Dr Wendy Hardeman - Senior Research Associate in Behavioural Science
Wendy's research applies insights from behavioural science, in particular health psychology, to behavioural interventions to promote physical activity, decrease energy intake, and support medication taking. Her key interests are the specification of interventions (e.g., behaviour change techniques), intervention fidelity, mechanism of intervention effects, and processes underlying behaviour change.
Wendy has developed behaviour change interventions and contributed to their evaluation in large-scale trials funded by the UK Medical Research Council (MRC) and National Institute for Health Research (NIHR). Wendy is Deputy Director of an NIHR programme grant on the development and evaluation of very brief interventions to promote physical activity in primary care (http://tiny.cc/VBIprog). She leads two workstreams: an evidence review of the cost and effectiveness of very brief interventions, and a large-scale pilot trial which evaluates several promising very brief interventions among adults eligible for the NHS Health Checks. Other intervention studies include the promotion of physical activity in order to prevent type 2 diabetes (ProActive, Propels); multiple behaviour change among people with recently diagnosed diabetes (ADDITION Plus); a feeding programme to avoid excess weight gain in formula-milk fed babies (Baby Milk Study) and support for medication taking in type 2 diabetes (SAMS).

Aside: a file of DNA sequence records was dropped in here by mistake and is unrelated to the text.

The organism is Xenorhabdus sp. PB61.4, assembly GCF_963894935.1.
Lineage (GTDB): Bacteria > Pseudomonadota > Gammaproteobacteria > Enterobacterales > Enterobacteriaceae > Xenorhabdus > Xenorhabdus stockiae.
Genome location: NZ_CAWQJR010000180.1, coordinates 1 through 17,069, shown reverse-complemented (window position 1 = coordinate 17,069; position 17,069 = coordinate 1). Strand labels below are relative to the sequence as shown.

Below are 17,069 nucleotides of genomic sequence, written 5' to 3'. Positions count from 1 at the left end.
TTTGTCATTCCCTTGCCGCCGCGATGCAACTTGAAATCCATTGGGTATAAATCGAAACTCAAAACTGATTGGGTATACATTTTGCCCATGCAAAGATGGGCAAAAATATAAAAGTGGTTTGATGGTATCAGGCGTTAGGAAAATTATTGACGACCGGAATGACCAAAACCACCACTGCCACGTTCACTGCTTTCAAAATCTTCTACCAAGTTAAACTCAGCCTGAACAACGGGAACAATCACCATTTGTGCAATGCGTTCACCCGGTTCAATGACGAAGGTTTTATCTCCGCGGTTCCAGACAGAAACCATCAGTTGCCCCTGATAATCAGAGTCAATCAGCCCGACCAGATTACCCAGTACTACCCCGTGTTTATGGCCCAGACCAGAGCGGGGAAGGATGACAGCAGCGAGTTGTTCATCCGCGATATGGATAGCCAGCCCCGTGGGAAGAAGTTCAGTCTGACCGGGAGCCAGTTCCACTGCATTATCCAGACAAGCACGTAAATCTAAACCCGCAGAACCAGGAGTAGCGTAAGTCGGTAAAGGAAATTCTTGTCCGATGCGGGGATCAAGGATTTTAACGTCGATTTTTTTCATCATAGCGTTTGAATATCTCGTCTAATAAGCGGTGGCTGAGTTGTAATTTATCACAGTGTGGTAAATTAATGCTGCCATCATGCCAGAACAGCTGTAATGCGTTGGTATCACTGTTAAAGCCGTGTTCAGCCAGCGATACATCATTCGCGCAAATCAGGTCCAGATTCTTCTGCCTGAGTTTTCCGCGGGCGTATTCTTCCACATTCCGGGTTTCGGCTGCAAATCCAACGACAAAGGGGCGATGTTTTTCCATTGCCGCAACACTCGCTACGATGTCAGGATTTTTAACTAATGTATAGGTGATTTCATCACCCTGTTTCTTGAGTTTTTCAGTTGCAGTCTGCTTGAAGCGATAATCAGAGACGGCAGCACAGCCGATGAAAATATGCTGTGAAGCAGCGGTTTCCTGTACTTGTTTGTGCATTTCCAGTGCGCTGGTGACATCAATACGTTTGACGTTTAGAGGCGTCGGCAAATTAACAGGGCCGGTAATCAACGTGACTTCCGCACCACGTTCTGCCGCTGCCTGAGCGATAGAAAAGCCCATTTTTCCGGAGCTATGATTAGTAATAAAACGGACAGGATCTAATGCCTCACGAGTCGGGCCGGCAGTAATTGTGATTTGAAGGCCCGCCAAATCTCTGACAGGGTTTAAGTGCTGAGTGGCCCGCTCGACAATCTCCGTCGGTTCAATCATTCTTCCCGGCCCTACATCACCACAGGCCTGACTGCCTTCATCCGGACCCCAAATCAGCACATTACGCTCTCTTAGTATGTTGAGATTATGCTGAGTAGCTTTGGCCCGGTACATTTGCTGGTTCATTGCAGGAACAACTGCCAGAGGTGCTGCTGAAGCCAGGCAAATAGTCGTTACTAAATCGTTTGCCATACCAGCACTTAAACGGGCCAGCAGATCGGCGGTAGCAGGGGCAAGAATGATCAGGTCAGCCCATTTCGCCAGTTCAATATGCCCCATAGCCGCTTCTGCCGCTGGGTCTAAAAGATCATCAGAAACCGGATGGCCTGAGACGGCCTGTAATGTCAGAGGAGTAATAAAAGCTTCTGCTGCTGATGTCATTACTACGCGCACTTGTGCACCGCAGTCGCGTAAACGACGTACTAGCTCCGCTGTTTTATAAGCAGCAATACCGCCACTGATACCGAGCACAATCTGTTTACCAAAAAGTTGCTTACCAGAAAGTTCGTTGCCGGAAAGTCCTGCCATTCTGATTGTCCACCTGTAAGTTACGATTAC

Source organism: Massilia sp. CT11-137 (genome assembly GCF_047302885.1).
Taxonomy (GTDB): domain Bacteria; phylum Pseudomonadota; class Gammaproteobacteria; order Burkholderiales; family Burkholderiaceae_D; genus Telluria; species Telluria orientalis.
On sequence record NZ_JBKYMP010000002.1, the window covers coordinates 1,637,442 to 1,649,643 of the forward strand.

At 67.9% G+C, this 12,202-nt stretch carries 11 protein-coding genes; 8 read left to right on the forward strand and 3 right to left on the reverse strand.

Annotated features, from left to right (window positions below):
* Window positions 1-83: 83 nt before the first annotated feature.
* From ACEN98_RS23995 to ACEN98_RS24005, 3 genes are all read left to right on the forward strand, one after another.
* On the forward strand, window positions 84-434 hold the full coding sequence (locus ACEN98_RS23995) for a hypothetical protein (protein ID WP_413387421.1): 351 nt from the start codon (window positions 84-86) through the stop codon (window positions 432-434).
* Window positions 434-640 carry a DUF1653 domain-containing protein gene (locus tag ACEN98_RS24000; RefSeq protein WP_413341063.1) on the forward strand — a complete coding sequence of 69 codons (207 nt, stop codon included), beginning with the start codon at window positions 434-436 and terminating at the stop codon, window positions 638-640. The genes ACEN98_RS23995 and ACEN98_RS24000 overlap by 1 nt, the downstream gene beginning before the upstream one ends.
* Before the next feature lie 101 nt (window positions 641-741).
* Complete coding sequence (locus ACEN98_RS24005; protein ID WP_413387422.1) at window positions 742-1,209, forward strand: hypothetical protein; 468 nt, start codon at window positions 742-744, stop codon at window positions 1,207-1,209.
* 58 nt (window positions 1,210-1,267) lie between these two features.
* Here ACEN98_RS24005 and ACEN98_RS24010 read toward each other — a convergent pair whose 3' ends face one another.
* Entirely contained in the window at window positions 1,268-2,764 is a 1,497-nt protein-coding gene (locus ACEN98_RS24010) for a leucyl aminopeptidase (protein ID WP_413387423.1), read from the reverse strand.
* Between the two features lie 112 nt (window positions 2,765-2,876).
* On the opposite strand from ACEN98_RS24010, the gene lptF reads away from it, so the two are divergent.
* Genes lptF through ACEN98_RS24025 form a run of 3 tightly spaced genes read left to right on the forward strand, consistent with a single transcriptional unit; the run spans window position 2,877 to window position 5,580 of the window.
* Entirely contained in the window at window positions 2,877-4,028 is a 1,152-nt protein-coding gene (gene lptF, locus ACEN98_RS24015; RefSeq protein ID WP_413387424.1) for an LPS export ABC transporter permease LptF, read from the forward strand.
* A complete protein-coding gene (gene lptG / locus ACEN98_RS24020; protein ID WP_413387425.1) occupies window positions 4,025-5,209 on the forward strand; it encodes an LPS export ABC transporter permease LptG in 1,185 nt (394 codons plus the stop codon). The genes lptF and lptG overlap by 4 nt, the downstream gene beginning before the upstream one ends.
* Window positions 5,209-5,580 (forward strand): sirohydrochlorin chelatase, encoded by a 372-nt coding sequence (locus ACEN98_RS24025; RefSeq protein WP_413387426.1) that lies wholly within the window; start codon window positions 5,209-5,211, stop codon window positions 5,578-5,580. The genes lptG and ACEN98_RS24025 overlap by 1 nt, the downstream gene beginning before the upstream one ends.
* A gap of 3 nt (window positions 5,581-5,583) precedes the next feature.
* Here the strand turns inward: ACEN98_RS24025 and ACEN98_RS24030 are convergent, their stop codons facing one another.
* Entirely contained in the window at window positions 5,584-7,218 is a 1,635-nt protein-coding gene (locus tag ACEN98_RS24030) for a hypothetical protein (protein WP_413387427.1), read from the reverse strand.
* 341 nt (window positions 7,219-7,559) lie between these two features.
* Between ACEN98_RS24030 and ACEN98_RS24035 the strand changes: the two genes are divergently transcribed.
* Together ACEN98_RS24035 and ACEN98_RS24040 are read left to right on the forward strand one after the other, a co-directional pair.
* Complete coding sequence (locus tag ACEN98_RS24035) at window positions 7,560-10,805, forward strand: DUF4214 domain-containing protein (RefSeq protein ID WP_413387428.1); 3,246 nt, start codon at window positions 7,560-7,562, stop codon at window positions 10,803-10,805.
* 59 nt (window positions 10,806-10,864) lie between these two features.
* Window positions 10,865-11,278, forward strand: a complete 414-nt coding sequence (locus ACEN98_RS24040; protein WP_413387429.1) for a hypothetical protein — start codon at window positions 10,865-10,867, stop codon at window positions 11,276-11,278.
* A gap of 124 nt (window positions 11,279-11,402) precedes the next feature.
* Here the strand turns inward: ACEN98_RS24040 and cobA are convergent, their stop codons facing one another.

Methodological research underpins Wendy's empirical studies. In an MRC-funded study with Susan Michie (University College London, PI), Marie Johnston (University of Aberdeen), Jill Francis (City University London), Charles Abraham (University of Exeter) and Martin Eccles (University of Newcastle), Wendy has contributed to the development of a taxonomy of behaviour change techniques (BCT Taxonomy V1; Annals of Behavioral Medicine 2013) (http://www.ucl.ac.uk/health-psychology/BCTtaxonomy/index.php). Wendy led an NIHR National School for Primary Care Research funded study which developed a reliable coding frame to assess implementation of SAMS from nurse-patient consultations, going beyond a priori hypothesised active ingredients.
Wendy is member of an expert group developing new MRC guidance for the process evaluation of complex interventions, co-author of the NHS Health Trainers Handbook and a systematic review of reviews of dietary and physical activity interventions (PI: Colin Greaves, University of Exeter) which fed into the Development and Implementation of a European Guideline and Training Standards for Diabetes Prevention (IMAGE).
Wendy obtained a PhD from the University of Cambridge on the application of psychological theory and evidence to the development and evaluation of behaviour change programmes, supported by an NIHR fellowship. She has an MSc in Human Movement Sciences (Free University, Amsterdam). Before coming to Cambridge she conducted research in AIDS prevention in Italy, worked on international health policy projects at an NGO and evaluated health education campaigns. Wendy has written books about Personal and Social Education for student nurses, published by Elsevier.
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